The New Anti Trophy-Wife Measures in Pension Credit

Pension Credit has been the benefit for those, in a couple, when the oldest member has reached 60.  Most recently that age has been rising as the QASPC, (Kwasp -See) – Qualifying Age for State Pension Credit, rules come into force.

Now it will not be payable until the youngest person reaches QASPC.

As the explanatory notes to the bill say:

a member of a couple who has attained the qualifying age for state pension credit may not receive state pension credit if the other member of the couple has not attained that qualifying age. This is to ensure that all claimants who have not attained the qualifying age for state pension credit are required to claim universal credit and, if appropriate, be subject to work-related conditions of entitlement.

So, if you have a younger partner, you are going to stay on the lower rates that under QASPC benefits offer.

Research shows that age gaps in marriage are quite diverse, and the most common age differences are not very frequent. In 2001 the most common age gap of 1 year occurred in just one tenth of all marriages, half of all gaps were in the range –1 to 6 years and three quarters were between –4 and +8 years.

The figure is derived, somewhat traditionally, by subtracting the wife’s age from the husband’s.  So minus figures mean a wife who’s older than her husband.

There are 2.6 Years average age difference between spouses, allowing, presumably for older wives, we should expect the real differences to be larger

The lost benefit from this change, in the simplest form, is, in current figures:

JSA Rate couple               PC rate couple                      Difference                        Annual

£102.75                             £202.40                                  £99.65                               £5,181.80

So, the 2.6 years total loss is £13,472.68

I can see a worse-off calculation and campaign here.  Should someone finish work and claim Pension Credit while the current ‘older claimant rule’ is in force or continue earning and get hit by the ‘younger claimant rule’?  Is this ‘family focussed’ government going to find that it’s encouraging divorce and separation?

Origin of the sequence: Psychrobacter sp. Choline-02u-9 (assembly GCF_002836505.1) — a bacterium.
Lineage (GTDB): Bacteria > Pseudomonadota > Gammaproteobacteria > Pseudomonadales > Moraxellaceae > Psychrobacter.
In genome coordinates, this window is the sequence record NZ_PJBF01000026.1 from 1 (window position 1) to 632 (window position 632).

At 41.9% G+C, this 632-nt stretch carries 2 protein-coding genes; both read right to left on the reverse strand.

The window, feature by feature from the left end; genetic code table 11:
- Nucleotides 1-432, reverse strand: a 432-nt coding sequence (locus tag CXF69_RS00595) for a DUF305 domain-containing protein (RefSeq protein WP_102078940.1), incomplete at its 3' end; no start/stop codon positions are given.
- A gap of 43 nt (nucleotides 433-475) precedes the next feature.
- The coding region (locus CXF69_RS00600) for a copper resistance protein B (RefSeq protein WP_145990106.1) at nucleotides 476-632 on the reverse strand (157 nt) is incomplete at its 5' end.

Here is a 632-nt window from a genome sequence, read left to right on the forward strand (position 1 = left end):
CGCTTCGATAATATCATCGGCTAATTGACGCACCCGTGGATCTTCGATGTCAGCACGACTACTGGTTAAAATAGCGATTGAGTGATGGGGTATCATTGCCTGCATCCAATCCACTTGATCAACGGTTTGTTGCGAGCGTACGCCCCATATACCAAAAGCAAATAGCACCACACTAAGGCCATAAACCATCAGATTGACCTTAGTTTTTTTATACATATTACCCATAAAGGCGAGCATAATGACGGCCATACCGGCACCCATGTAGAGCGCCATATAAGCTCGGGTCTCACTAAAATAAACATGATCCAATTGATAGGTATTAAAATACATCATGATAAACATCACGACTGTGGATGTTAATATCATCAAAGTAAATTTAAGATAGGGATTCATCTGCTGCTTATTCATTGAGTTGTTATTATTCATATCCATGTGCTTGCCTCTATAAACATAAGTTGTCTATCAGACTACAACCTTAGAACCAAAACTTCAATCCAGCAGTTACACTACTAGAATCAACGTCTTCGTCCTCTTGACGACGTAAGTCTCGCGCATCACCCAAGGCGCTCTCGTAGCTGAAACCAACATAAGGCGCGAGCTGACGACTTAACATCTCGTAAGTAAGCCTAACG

Advertisements

14 thoughts on “The New Anti Trophy-Wife Measures in Pension Credit

  1. They could in theory include a pensioner premium or equivalent in UC to ensure no financial loss, albeit there is no mention of this in the UC section.

    Richard Atkinson

  2. You say: “I can see a worse-off calculation and campaign here. ”

    Changes generally produce losers as well as winners (and even if ‘everybody gains’, it is unlikely that everyone will gain to the same extent). This in itself can not be a reason to criticize a new measure.

    To evaluate a new measure one would need to establish what the previous measure was supposed to achieve, how well it did so (and at what cost), and how the new measure compares to the original one.

    So the first question is: what was the intention of the original Pension Credit in the first place?

  3. The intention was to recognise that older people have greater needs. They need more heating, they are less mobile and often require help.

    It’s certainly arguable that they’ve been the ‘deserving poor’ of the last administration and have been ‘winners’ in the process.

    It’s not been made clear what the position of someone who is already getting Pension Credit, with a younger partner, will be if this rule is introduced. The transitional protection statement applies only to Universal Credit.

  4. I think the premise that older people have greater needs is debatable. Some older people have greater needs, but not all. Some people that are not older need more heating, are not very mobile and require help.

    Both the existing and the new measure map these needs on a particular age range in a way that does not accurately reflect reality. People don’t suddenly have these needs the moment they (or their partners) turn 60.

    I’m not an expert in benefits, but ISTM that the simplistic, rule-based entitlement of benefits is hindering, rather than helping an efficient allocation of the available resources to those whose need is the greatest.

  5. I wouldn’t disagree with much of that. The broad-brush approach, that replaced a more personalised system in 1988, was designed to simplify the system (and make it ‘easy’ to computerise).